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Diabetes Mellitus C002
In this section
Current RMA Instruments:
|Consolidated RH SOP|
89 of 2011 as amended by 88 of 2014 and 27 of 2016
|Consolidated BOP SOP|
90 of 2011 as amended by 89 of 2014 and 28 of 2016
Changes from previous Instruments:
- ICD-9-CM Codes: 250
- ICD-10-AM Codes: E10, E11, E12, E13, E14
Diabetes mellitus is a metabolic disorder characterized by high blood sugar levels. Most cases of diabetes mellitus can be classified as either type 1 or type 2. Type 1 diabetes (5 to 10% of cases) results from the destruction of insulin secreting cells in the pancreas. Type 2 diabetes (90 to 95% of cases) is due to resistance to the action of insulin by target tissues +/- some deficiency of insulin production. Most patients with type 2 diabetes are obese.
Confirming the diagnosis
Diagnosis requires confirmation by blood testing, for either plasma glucose level or HbA1c level, as specified in the SOP definition.
The relevant medical specialist is an endocrinologist or general physician.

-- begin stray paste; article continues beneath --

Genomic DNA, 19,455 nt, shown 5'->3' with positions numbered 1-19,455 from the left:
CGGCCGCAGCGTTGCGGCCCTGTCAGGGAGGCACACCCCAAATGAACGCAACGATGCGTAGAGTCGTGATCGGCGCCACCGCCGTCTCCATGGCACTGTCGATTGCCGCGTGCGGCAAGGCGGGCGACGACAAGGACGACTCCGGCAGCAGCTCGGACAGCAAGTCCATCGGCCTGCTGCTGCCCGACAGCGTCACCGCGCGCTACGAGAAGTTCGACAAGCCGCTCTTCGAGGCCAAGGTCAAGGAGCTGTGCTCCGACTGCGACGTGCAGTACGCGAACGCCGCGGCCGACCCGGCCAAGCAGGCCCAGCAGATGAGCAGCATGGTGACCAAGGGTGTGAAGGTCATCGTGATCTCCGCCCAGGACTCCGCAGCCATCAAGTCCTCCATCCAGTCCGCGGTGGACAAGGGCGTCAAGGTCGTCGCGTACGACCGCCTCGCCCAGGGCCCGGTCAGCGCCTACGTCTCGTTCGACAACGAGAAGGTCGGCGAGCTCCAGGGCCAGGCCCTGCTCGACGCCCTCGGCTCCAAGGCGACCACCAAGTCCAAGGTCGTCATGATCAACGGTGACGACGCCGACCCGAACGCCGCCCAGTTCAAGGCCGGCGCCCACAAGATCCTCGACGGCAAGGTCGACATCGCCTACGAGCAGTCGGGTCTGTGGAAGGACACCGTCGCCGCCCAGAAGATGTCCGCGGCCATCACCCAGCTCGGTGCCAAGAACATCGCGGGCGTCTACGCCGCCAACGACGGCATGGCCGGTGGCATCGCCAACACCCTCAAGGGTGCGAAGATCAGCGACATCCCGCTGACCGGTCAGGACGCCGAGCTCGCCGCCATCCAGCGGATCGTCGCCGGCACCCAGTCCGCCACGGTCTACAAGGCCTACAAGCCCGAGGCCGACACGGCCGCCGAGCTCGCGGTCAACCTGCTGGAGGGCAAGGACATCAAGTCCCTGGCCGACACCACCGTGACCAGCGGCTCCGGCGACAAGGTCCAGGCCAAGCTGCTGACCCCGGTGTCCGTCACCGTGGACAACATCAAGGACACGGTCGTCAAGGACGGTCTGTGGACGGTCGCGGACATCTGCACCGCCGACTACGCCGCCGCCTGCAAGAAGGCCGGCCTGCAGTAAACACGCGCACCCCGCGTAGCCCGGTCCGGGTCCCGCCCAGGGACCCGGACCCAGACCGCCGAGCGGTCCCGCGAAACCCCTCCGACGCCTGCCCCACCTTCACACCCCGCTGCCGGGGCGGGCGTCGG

There are factors in the SOP that apply only to type1 or type 2 diabetes, so information on the type of diabetes is required to apply those factors.
Additional diagnoses that are covered by this SOP
- insulin dependent diabetes mellitus
- non-insulin dependent diabetes mellitus
- type 1 diabetes mellitus
- type 2 diabetes mellitus
- juvenile type diabetes mellitus
- adult-onset type diabetes mellitus
- secondary diabetes mellitus
Conditions not covered by SOP
- gestational diabetes#
- diabetes insipidus#
# non-SOP condition
Clinical onset will be when the diagnosis is first confirmed by blood testing. This is a threshold diagnosis, so any symptoms present prior to confirmation by blood testing will not establish a clinical onset.
The normal clinical course varies. Type 2 diabetes may resolve with weight loss. The more usual course is for slow progression of disease with the eventual development of complications or associated secondary diseases.